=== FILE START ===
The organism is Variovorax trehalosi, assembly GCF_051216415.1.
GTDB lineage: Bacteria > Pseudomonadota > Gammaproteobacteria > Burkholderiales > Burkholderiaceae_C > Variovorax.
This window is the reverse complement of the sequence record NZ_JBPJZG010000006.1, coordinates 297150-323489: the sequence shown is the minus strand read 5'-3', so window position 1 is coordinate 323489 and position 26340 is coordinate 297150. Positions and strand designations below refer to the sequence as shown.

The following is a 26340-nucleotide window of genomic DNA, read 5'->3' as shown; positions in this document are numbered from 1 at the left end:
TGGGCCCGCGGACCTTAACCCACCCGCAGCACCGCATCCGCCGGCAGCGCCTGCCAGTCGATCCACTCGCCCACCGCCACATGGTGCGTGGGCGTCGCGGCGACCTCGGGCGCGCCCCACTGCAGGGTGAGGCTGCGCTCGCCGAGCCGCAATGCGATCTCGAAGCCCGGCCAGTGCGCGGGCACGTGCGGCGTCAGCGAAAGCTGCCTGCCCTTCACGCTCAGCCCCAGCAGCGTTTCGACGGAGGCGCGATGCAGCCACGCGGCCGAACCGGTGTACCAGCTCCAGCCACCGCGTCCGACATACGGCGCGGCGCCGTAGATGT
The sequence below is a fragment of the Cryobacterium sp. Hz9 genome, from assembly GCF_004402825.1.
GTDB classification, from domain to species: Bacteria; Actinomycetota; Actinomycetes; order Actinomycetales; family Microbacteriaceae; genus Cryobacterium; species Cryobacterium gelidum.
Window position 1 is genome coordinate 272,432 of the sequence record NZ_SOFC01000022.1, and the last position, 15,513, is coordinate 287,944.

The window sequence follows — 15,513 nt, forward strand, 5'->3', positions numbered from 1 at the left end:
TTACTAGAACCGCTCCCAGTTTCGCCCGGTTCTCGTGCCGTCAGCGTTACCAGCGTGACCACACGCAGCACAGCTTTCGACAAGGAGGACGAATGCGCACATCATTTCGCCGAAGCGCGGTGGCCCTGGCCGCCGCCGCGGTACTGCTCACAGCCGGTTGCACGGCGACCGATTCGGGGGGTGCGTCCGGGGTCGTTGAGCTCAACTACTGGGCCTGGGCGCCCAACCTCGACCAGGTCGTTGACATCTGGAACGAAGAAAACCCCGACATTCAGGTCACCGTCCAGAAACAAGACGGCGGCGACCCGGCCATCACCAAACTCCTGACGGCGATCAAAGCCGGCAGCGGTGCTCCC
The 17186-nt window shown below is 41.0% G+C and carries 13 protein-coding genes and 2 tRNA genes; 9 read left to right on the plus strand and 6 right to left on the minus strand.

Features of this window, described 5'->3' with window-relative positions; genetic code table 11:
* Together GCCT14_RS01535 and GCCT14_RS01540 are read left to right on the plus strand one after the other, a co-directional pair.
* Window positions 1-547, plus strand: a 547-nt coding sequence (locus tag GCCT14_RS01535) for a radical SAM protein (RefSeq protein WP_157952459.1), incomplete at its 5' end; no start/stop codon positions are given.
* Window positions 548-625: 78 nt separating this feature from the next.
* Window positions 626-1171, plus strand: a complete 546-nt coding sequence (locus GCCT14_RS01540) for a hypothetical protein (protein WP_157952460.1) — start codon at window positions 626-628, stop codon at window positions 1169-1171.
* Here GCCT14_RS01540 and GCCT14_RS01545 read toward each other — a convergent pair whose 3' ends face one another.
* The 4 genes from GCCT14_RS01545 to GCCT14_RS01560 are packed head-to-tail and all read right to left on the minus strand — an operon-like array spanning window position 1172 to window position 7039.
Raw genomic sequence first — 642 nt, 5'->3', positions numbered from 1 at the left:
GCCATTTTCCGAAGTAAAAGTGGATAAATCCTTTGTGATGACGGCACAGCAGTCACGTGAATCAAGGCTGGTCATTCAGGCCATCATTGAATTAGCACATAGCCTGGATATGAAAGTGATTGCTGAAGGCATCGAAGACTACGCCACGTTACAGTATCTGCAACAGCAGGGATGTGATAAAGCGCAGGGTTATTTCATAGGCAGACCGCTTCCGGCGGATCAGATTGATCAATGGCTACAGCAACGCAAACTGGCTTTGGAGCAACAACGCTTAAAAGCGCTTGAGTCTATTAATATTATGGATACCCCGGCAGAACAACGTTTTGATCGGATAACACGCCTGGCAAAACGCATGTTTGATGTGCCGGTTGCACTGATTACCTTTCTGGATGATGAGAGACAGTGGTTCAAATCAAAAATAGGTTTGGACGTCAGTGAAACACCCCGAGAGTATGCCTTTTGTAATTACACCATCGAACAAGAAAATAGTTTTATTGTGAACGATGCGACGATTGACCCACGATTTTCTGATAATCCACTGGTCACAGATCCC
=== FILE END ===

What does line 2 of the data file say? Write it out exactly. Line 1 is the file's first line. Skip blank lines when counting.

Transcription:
GTDB lineage: Bacteria > Pseudomonadota > Gammaproteobacteria > Burkholderiales > Burkholderiaceae_C > Variovorax.